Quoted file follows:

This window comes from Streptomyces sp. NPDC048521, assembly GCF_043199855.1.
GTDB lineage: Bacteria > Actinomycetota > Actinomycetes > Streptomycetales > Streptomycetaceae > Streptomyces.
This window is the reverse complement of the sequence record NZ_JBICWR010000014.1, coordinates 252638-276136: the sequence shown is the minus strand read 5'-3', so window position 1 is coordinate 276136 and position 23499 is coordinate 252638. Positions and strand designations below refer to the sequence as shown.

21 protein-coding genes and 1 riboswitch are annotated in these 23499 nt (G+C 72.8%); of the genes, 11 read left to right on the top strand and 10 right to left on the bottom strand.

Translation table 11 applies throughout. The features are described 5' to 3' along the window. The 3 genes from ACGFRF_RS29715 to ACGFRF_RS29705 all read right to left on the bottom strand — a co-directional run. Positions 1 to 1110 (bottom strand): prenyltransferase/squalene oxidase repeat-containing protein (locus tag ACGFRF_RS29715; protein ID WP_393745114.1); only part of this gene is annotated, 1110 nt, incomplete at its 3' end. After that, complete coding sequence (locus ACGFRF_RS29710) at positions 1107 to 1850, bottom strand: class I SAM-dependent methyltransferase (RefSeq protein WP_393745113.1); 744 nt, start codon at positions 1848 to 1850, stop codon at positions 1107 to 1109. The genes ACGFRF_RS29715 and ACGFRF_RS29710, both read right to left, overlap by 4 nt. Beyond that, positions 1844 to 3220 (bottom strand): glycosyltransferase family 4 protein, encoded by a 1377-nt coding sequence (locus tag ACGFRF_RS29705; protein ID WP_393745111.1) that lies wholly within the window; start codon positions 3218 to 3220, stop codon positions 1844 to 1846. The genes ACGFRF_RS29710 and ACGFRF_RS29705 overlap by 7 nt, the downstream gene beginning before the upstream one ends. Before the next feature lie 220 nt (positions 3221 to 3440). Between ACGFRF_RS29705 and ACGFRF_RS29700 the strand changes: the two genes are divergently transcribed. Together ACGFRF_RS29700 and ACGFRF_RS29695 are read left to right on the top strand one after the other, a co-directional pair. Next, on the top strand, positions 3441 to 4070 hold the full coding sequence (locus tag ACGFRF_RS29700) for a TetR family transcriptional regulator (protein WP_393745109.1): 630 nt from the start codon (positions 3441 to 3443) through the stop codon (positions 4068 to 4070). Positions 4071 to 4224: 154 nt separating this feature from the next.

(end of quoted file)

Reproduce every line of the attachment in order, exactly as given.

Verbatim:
This window comes from Streptomyces sp. NPDC048521, assembly GCF_043199855.1.
GTDB lineage: Bacteria > Actinomycetota > Actinomycetes > Streptomycetales > Streptomycetaceae > Streptomyces.
This window is the reverse complement of the sequence record NZ_JBICWR010000014.1, coordinates 252638-276136: the sequence shown is the minus strand read 5'-3', so window position 1 is coordinate 276136 and position 23499 is coordinate 252638. Positions and strand designations below refer to the sequence as shown.

21 protein-coding genes and 1 riboswitch are annotated in these 23499 nt (G+C 72.8%); of the genes, 11 read left to right on the top strand and 10 right to left on the bottom strand.

Translation table 11 applies throughout. The features are described 5' to 3' along the window. The 3 genes from ACGFRF_RS29715 to ACGFRF_RS29705 all read right to left on the bottom strand — a co-directional run. Positions 1 to 1110 (bottom strand): prenyltransferase/squalene oxidase repeat-containing protein (locus tag ACGFRF_RS29715; protein ID WP_393745114.1); only part of this gene is annotated, 1110 nt, incomplete at its 3' end. After that, complete coding sequence (locus ACGFRF_RS29710) at positions 1107 to 1850, bottom strand: class I SAM-dependent methyltransferase (RefSeq protein WP_393745113.1); 744 nt, start codon at positions 1848 to 1850, stop codon at positions 1107 to 1109. The genes ACGFRF_RS29715 and ACGFRF_RS29710, both read right to left, overlap by 4 nt. Beyond that, positions 1844 to 3220 (bottom strand): glycosyltransferase family 4 protein, encoded by a 1377-nt coding sequence (locus tag ACGFRF_RS29705; protein ID WP_393745111.1) that lies wholly within the window; start codon positions 3218 to 3220, stop codon positions 1844 to 1846. The genes ACGFRF_RS29710 and ACGFRF_RS29705 overlap by 7 nt, the downstream gene beginning before the upstream one ends. Before the next feature lie 220 nt (positions 3221 to 3440). Between ACGFRF_RS29705 and ACGFRF_RS29700 the strand changes: the two genes are divergently transcribed. Together ACGFRF_RS29700 and ACGFRF_RS29695 are read left to right on the top strand one after the other, a co-directional pair. Next, on the top strand, positions 3441 to 4070 hold the full coding sequence (locus tag ACGFRF_RS29700) for a TetR family transcriptional regulator (protein WP_393745109.1): 630 nt from the start codon (positions 3441 to 3443) through the stop codon (positions 4068 to 4070). Positions 4071 to 4224: 154 nt separating this feature from the next.